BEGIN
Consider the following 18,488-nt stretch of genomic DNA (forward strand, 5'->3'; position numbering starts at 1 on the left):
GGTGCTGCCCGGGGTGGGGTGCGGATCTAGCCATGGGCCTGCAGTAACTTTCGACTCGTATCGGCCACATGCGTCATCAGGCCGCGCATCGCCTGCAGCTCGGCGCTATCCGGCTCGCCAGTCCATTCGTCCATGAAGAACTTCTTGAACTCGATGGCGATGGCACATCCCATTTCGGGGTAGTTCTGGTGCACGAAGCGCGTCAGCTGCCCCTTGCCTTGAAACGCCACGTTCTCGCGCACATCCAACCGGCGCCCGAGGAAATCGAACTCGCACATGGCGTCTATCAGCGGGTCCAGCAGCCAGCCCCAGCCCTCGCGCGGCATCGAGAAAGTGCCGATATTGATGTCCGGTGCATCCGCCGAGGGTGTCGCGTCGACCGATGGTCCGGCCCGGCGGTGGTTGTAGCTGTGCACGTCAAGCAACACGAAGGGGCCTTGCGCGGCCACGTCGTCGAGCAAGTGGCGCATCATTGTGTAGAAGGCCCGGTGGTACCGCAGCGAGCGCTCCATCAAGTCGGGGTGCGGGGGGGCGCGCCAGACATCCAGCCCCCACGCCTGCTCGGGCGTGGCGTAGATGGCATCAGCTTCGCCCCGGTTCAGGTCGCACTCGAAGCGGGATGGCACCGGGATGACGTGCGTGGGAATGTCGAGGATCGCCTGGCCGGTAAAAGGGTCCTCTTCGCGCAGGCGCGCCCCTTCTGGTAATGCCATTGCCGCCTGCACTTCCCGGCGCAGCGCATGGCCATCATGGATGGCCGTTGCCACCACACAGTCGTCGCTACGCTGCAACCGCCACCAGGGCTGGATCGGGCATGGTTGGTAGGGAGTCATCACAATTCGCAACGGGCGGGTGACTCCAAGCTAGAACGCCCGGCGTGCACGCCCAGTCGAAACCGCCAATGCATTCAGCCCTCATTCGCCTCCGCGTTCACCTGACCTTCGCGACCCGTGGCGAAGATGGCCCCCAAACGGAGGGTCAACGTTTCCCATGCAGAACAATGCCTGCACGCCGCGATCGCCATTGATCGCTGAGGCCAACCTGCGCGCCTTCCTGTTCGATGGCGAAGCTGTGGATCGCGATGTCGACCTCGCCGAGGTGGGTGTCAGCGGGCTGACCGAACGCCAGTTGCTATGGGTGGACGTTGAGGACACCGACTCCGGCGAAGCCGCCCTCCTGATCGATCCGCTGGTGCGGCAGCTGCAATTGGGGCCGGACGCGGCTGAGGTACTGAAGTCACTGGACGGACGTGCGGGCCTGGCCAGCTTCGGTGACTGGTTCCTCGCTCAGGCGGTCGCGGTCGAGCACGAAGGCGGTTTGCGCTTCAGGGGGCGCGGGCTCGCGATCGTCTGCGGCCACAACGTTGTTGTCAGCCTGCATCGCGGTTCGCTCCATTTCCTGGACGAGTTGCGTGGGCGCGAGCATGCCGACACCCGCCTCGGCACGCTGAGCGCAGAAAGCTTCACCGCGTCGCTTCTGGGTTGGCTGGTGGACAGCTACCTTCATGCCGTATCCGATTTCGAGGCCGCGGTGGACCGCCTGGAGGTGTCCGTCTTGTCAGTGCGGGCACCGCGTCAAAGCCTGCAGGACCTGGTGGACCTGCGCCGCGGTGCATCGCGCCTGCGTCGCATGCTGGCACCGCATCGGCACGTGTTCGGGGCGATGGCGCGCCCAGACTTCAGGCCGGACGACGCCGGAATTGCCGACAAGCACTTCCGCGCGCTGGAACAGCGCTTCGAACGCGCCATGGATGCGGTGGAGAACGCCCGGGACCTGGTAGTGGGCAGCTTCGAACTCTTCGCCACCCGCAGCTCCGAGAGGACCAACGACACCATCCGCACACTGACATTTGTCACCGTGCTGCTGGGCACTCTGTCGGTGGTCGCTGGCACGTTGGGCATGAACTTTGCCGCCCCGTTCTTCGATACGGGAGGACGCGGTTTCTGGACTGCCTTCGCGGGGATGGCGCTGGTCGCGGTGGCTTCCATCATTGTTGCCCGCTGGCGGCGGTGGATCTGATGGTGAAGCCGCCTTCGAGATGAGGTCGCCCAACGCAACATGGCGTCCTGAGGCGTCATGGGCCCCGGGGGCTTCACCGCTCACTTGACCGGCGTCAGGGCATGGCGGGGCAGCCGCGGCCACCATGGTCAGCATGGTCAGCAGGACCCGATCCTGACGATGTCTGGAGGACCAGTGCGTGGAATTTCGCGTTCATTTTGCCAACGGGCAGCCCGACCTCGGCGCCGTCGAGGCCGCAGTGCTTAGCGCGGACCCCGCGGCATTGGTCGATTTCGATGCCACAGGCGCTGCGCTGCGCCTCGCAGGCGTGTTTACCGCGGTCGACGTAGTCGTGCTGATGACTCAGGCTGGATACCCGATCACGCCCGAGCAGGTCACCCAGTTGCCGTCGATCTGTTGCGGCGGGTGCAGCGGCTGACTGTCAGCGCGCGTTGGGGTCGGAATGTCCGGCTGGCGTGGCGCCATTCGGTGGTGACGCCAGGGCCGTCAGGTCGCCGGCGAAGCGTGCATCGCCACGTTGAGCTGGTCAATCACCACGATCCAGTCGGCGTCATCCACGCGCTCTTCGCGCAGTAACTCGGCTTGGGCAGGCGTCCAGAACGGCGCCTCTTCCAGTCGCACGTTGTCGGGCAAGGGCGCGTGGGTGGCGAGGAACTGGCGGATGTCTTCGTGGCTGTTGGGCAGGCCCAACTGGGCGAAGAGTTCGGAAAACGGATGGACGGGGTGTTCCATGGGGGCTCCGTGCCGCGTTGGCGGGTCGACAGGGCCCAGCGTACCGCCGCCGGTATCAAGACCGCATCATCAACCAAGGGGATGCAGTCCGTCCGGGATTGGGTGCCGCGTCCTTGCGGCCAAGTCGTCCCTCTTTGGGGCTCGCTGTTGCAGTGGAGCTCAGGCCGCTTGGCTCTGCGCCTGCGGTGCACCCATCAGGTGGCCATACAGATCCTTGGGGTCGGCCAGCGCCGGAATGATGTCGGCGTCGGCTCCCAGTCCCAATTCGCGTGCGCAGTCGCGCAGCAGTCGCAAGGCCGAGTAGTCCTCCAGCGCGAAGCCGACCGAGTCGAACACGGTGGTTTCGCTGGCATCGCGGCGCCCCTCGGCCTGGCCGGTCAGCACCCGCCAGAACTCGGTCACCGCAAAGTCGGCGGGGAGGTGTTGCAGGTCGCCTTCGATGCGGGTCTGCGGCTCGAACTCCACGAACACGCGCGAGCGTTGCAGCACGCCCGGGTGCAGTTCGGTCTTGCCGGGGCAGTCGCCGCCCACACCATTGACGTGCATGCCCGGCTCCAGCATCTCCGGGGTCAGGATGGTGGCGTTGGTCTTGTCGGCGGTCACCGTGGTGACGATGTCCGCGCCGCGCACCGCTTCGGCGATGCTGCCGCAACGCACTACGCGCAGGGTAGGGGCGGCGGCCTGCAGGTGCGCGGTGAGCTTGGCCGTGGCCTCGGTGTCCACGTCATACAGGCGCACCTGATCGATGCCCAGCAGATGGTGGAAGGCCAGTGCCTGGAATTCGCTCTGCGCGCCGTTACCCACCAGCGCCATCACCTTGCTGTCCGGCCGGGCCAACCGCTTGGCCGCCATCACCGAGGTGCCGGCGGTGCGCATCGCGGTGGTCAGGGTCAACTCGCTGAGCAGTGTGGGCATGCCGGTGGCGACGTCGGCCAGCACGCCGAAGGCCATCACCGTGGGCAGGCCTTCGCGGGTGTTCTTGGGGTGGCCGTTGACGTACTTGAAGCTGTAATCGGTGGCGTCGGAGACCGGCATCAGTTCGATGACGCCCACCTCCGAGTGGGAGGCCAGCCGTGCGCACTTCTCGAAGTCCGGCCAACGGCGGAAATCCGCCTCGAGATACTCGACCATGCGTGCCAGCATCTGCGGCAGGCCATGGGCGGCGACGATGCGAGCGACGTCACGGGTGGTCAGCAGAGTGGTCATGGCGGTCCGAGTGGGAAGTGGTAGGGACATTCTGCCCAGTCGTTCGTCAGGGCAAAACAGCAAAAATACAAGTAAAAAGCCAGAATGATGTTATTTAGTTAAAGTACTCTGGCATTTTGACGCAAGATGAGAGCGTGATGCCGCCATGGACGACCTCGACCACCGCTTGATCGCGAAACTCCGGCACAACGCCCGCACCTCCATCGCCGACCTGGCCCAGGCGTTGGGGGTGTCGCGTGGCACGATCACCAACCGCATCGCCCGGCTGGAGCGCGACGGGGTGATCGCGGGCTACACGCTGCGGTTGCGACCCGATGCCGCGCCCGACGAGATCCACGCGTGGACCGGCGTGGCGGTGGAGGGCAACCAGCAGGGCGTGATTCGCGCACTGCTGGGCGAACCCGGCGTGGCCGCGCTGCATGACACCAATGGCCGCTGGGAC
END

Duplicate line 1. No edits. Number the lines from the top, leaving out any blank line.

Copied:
Consider the following 18,488-nt stretch of genomic DNA (forward strand, 5'->3'; position numbering starts at 1 on the left):